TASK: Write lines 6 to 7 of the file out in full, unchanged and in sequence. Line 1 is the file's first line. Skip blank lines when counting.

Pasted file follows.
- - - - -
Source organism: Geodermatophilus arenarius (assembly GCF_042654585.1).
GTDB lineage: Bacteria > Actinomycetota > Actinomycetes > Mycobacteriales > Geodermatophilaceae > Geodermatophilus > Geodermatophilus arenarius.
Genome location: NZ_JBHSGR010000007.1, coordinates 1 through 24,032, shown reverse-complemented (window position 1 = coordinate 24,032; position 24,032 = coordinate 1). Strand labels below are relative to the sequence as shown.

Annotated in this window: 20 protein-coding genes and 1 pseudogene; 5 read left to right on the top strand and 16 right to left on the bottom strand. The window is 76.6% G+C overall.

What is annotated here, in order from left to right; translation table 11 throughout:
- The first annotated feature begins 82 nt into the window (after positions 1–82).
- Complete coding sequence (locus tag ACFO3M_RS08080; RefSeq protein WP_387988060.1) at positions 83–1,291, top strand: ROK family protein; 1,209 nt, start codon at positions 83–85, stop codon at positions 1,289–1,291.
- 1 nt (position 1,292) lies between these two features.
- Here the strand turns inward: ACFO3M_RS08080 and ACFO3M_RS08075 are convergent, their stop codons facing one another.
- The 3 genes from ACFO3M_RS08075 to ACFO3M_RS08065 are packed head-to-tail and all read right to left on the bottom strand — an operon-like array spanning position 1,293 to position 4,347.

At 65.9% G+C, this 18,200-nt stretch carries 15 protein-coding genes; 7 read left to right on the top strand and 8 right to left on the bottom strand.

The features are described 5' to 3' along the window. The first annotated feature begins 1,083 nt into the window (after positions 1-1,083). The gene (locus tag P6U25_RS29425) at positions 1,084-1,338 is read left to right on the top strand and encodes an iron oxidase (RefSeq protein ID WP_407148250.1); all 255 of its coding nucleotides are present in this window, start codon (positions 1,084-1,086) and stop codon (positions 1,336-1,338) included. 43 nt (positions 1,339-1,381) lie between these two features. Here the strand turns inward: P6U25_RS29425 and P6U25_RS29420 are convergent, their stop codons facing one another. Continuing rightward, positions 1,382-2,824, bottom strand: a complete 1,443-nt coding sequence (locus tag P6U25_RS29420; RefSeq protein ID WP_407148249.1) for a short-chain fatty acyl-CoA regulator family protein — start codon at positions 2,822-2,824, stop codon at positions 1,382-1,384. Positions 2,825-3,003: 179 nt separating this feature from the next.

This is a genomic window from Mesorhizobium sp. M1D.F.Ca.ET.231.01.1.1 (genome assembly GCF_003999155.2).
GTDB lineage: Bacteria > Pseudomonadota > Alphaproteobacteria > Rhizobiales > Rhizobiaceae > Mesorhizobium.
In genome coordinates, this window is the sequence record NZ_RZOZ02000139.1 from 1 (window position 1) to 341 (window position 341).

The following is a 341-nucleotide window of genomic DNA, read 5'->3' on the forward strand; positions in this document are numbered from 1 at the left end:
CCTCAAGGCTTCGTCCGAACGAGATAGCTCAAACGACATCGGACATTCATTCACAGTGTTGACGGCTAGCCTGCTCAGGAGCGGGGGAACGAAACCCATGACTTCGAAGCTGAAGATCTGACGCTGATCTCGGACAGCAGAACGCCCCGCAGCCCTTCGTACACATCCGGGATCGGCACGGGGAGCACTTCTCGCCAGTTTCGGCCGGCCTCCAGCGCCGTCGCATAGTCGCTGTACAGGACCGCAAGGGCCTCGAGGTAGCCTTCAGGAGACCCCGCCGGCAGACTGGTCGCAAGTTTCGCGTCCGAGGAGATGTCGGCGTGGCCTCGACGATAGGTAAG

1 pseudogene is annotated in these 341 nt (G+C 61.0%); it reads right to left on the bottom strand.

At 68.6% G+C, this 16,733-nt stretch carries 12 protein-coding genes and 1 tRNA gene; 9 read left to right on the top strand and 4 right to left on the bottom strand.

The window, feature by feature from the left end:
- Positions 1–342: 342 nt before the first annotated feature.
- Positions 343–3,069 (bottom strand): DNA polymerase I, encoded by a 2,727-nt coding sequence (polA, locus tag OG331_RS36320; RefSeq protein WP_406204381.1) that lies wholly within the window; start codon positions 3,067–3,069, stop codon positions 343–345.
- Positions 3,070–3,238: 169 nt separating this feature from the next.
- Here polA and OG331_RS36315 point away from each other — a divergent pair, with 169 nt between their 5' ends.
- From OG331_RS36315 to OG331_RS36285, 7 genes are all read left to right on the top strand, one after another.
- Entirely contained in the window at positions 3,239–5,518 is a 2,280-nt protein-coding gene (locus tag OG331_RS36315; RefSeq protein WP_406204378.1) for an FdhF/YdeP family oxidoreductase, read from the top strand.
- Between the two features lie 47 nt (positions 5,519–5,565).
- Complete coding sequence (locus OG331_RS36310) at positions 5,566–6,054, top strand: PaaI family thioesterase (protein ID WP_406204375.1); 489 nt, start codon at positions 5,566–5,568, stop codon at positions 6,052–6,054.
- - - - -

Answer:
- The first annotated feature begins 82 nt into the window (after positions 1–82).
- Complete coding sequence (locus tag ACFO3M_RS08080; RefSeq protein WP_387988060.1) at positions 83–1,291, top strand: ROK family protein; 1,209 nt, start codon at positions 83–85, stop codon at positions 1,289–1,291.